A two days long briefing and pretesting was arranged for data collectors and supervisors. Moreover, to maintain the quality of data the questionnaires were pre-tested in nearby public health facilities in Addis Ababa. The data collection tools were amended based on the finding of the pilot test. On daily bases supportive supervisions were conducted and immediate corrective action made as needed. Every questionnaire was checked for completeness before the interviewers acknowledge the patient for their time and contribution in the study. Similarly, supervisors provided feedbacks on the quality of the data on daily basis. In addition, filled questionnaires were cleaned and coded to enter into the computer by the data encoder.

The quality of the in depth interviews and focus group discussions were maintained by immediately transcribing the data and thematically analysis was made. The subsequent qualitative data collections were made after revising the tools based on the evidence from the preceding similar event.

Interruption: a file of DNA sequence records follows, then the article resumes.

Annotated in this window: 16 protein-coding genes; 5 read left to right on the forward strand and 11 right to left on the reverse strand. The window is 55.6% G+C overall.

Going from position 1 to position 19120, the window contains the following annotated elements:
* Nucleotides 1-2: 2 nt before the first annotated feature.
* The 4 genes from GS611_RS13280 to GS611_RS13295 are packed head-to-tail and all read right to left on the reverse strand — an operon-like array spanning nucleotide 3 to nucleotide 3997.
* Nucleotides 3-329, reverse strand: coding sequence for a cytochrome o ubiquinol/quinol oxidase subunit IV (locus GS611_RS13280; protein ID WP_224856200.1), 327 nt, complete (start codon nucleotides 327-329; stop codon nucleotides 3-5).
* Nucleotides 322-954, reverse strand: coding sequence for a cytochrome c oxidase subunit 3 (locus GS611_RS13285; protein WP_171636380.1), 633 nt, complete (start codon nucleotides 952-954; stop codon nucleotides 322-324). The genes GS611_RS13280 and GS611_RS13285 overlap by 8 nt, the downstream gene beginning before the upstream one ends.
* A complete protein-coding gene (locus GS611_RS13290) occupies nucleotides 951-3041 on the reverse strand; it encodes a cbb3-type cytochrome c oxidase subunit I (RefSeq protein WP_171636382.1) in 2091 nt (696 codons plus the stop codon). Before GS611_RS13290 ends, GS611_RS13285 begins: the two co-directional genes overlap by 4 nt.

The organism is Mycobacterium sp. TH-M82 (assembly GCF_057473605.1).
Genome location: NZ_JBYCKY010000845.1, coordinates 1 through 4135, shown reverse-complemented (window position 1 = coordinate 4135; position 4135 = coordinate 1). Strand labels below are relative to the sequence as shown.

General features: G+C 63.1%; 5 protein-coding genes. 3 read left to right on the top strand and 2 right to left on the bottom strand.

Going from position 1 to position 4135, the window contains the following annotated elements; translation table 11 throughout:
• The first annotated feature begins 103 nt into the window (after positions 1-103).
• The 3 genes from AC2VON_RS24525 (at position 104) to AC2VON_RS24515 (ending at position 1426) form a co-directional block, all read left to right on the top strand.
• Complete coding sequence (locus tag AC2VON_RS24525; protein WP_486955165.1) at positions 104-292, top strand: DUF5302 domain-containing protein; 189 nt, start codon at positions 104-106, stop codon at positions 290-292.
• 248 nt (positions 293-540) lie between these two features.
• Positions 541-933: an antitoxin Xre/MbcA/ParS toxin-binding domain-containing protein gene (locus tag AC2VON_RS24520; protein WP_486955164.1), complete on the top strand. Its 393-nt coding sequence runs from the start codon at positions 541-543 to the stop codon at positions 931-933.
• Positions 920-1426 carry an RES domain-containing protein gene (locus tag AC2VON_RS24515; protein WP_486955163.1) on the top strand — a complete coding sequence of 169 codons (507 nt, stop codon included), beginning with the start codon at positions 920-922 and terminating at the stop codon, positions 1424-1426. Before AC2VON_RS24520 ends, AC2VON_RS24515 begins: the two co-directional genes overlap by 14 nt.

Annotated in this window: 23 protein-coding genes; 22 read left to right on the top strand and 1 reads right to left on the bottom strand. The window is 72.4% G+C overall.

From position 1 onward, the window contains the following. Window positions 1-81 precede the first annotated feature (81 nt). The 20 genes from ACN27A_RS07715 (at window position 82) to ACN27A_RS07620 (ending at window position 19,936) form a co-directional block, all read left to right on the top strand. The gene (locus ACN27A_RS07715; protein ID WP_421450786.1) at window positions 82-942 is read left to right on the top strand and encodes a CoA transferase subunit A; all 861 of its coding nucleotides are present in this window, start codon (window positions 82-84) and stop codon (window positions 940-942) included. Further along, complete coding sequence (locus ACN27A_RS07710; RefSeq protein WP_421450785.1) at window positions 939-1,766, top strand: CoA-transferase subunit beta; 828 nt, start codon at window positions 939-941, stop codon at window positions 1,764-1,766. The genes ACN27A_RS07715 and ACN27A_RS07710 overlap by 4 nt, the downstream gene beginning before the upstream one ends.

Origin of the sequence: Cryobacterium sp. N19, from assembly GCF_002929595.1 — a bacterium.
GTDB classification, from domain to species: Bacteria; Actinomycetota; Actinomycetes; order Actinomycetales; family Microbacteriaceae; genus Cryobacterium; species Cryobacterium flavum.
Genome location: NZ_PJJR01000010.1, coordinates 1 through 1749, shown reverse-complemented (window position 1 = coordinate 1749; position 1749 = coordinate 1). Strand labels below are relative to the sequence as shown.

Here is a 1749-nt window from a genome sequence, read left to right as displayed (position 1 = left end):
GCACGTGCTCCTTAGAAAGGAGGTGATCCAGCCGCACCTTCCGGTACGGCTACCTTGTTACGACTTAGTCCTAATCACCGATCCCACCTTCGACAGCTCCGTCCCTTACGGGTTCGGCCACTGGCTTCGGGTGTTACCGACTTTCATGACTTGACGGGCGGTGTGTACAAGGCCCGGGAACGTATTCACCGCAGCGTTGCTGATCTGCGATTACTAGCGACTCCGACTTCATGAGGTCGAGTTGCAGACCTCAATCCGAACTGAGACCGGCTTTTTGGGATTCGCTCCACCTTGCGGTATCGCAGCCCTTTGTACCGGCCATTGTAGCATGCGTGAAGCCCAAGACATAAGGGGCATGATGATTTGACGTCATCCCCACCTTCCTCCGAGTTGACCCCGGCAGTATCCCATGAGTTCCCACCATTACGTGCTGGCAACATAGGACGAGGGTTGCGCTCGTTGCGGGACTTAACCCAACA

3.4. Data Processing and Analysis

The quantitative data were checked for completeness and cleaned manually. The data were entered into Microsoft Office Excel 2010 version and export to Statistical Package for Social Sciences (SPSS IBM 20.0) [20] . First the descriptive findings were presented with tables and graphs. Cross tabulations were made in the determination of Crude Odds Ratios, p-values and X2. Statistical significance tests, the cut-off value set is p < 0.05 to claim statistical significant. To identify predictor factors related to the patients on uptake of CPT, uni-variable and multi-variable logistic regression analysis were employed. We reported the Adjusted Odds Ratio (AOR) with 95% Confidence Interval (CI).